Demeter

A heavily charged place of magic. The Greek goddess of witchcraft, Hecate, was also goddess of the crossroads, and animals were sacrificed to her at such locations. It was believed that Hecate appeared at crossroads on clear nights, accompanied by spirits and howling dogs. Offerings were placed there to propitiate[…]

Crossroads

Circe In Greek mythology, a sorceress renowned for her enchantments, who turned Odysseus’ men into swine. Described by Homer as fair-haired, she was sometimes said to be the daughter of Hecate, patron Goddess of witchcraft and magic. Homer said she controlled fate and the forces of creation and destruction with[…]

Circe

Cerridwen (also Keridwen) Celtic goddess of wisdom, intelligence, magic, divination and enchantment. She possesses the gifts of prophecy and shape-shifting (see metamorphosis) and presides over the mysteries of the Druidic bards. She is associated with water and the Moon, which represent the emotions, the unconscious and intuition. Her primary symbol[…]

Cerridwen

Cernunnos The Horned God of the Celts, associated with the hunt and with fertility. He was sometimes portrayed with serpent’s legs, a man’s torso and the head of a bull or ram; or he was shown with stags or wearing stag Witches stirring up brew in cauldron (Abraham Saur, Ein[…]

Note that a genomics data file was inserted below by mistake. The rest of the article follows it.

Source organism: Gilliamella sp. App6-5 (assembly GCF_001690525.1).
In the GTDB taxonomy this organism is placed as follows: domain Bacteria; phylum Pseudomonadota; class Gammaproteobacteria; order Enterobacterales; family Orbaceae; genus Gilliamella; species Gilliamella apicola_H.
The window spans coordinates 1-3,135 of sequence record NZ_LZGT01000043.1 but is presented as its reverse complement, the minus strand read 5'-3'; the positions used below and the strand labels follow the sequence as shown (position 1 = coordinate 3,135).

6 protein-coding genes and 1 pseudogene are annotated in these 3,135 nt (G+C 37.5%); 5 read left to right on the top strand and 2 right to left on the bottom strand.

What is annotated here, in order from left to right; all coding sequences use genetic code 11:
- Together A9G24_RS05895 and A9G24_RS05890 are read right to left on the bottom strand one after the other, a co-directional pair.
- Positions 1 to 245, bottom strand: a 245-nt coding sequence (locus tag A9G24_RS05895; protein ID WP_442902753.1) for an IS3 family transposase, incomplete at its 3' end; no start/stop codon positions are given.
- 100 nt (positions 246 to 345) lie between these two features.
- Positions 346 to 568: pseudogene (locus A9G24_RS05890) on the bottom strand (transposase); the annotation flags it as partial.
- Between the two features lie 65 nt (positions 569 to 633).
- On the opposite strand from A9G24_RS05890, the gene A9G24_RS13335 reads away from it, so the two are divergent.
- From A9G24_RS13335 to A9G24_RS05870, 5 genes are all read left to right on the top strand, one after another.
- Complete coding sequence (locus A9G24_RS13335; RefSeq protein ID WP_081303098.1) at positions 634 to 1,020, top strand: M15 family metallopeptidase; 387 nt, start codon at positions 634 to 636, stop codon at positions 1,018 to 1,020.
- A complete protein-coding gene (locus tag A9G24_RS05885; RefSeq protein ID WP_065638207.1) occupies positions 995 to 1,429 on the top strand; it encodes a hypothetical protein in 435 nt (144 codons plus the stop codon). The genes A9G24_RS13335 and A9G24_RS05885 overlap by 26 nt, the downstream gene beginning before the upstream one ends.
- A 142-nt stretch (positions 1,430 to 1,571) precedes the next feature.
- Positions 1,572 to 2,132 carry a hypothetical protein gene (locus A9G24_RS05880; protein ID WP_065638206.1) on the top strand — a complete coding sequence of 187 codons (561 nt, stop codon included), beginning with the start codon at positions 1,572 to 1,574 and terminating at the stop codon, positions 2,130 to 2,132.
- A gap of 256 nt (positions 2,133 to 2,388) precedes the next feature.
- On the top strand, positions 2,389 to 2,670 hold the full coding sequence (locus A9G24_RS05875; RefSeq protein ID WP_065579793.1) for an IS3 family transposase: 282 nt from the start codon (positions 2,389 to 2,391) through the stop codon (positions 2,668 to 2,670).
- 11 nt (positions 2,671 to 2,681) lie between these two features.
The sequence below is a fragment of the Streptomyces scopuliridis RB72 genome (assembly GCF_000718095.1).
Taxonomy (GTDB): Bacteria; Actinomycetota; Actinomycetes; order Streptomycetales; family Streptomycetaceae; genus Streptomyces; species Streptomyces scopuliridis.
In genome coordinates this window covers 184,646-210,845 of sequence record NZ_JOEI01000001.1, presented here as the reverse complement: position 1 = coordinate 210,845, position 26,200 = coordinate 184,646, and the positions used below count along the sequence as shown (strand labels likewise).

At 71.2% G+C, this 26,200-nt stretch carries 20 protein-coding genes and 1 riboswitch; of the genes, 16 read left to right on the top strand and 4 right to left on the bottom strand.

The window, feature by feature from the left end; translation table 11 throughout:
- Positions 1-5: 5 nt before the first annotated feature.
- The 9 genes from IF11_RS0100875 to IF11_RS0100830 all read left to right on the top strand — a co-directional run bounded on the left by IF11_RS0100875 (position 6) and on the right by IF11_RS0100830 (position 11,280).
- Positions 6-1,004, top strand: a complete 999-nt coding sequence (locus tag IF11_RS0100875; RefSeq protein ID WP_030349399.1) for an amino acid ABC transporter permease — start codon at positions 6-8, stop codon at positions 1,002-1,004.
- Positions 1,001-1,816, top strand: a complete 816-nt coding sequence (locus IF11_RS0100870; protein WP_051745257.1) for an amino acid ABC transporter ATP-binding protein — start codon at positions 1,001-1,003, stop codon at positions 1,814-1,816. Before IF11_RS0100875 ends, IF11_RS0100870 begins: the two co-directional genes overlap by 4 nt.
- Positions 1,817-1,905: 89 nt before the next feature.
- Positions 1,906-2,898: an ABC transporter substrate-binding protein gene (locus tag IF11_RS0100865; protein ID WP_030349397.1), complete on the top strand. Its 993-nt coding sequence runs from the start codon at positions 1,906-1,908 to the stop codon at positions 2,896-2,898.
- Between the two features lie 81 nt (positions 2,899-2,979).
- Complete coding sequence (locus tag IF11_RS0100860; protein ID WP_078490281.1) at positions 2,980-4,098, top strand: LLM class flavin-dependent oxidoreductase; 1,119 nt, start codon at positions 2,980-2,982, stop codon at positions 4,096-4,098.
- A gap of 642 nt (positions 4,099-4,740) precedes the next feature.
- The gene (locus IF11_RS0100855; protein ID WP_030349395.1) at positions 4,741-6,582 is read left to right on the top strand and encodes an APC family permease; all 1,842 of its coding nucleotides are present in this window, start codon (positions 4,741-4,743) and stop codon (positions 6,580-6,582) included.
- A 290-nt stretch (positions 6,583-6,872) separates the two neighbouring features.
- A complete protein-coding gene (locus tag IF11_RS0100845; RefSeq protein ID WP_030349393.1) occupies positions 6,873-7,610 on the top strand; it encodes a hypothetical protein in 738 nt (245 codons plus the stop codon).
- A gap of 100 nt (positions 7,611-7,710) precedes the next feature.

Cernunnos The Horned God of the Celts

In Greek mythology, a seer whose prophecies, including the fall of Troy, were ignored. She was the daughter of Priam and also was called the daughter of Hecate. Cassandra received the gift of clairvoyance by sleeping in the temple of Apollo and allowing snakes to lick her ears. When Apollo[…]

Cassandra

Athena Greek Goddess of wisdom, war, the arts, industry, justice and skill, and an important deity in Wicca and Paganism. Athena’s mother was Metis, the goddess of wisdom, and her father was Zeus. When Metis was pregnant, Zeus was afraid that she would bear a son who would be greater[…]

Athena

Astarte (also Ashtart, Ashtoreth) In ancient Phoenicia, the great Goddess of fertility, motherhood and war. She is the counterpart to the Babylonian goddess Ishtar and is one of the oldest Middle Eastern aspects of the Goddess, dating to the Neolithic and Bronze Ages. Tammuz is identified as her son/consort, as[…]

Astarte

Arianrod Welsh goddess of the dawn, famed for her beauty, whose name means “silver wheel” or “silver circle.” Arianrod is a significant figure in Wicca and Paganism. She was worshiped as a virgin/fertility goddess and as a lunar goddess. She was the mistress of Gwydion the Wizard and bore twin[…]

Arianrod Welsh Goddess